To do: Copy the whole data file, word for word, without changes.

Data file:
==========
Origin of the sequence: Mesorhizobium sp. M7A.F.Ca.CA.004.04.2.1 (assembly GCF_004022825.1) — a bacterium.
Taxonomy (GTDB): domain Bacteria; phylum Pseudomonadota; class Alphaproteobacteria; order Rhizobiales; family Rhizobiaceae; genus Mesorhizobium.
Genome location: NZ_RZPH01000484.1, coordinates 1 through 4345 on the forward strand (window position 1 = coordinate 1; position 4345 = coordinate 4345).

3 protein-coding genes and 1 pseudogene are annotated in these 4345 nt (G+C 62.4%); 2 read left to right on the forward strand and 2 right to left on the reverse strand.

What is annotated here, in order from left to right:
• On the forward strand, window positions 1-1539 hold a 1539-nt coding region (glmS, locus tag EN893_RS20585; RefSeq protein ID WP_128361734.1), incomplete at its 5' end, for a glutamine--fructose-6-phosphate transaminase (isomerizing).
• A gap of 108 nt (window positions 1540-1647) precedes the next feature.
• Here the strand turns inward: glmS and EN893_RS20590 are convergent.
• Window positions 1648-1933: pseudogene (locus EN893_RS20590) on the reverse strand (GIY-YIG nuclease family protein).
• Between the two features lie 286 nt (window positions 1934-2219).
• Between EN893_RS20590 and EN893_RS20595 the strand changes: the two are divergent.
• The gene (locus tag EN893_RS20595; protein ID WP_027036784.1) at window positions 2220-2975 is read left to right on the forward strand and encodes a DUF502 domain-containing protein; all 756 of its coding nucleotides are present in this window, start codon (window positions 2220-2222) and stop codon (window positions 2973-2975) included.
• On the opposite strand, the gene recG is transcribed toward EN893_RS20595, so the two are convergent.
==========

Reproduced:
Origin of the sequence: Mesorhizobium sp. M7A.F.Ca.CA.004.04.2.1 (assembly GCF_004022825.1) — a bacterium.
Taxonomy (GTDB): domain Bacteria; phylum Pseudomonadota; class Alphaproteobacteria; order Rhizobiales; family Rhizobiaceae; genus Mesorhizobium.
Genome location: NZ_RZPH01000484.1, coordinates 1 through 4345 on the forward strand (window position 1 = coordinate 1; position 4345 = coordinate 4345).

3 protein-coding genes and 1 pseudogene are annotated in these 4345 nt (G+C 62.4%); 2 read left to right on the forward strand and 2 right to left on the reverse strand.

What is annotated here, in order from left to right:
• On the forward strand, window positions 1-1539 hold a 1539-nt coding region (glmS, locus tag EN893_RS20585; RefSeq protein ID WP_128361734.1), incomplete at its 5' end, for a glutamine--fructose-6-phosphate transaminase (isomerizing).
• A gap of 108 nt (window positions 1540-1647) precedes the next feature.
• Here the strand turns inward: glmS and EN893_RS20590 are convergent.
• Window positions 1648-1933: pseudogene (locus EN893_RS20590) on the reverse strand (GIY-YIG nuclease family protein).
• Between the two features lie 286 nt (window positions 1934-2219).
• Between EN893_RS20590 and EN893_RS20595 the strand changes: the two are divergent.
• The gene (locus tag EN893_RS20595; protein ID WP_027036784.1) at window positions 2220-2975 is read left to right on the forward strand and encodes a DUF502 domain-containing protein; all 756 of its coding nucleotides are present in this window, start codon (window positions 2220-2222) and stop codon (window positions 2973-2975) included.
• On the opposite strand, the gene recG is transcribed toward EN893_RS20595, so the two are convergent.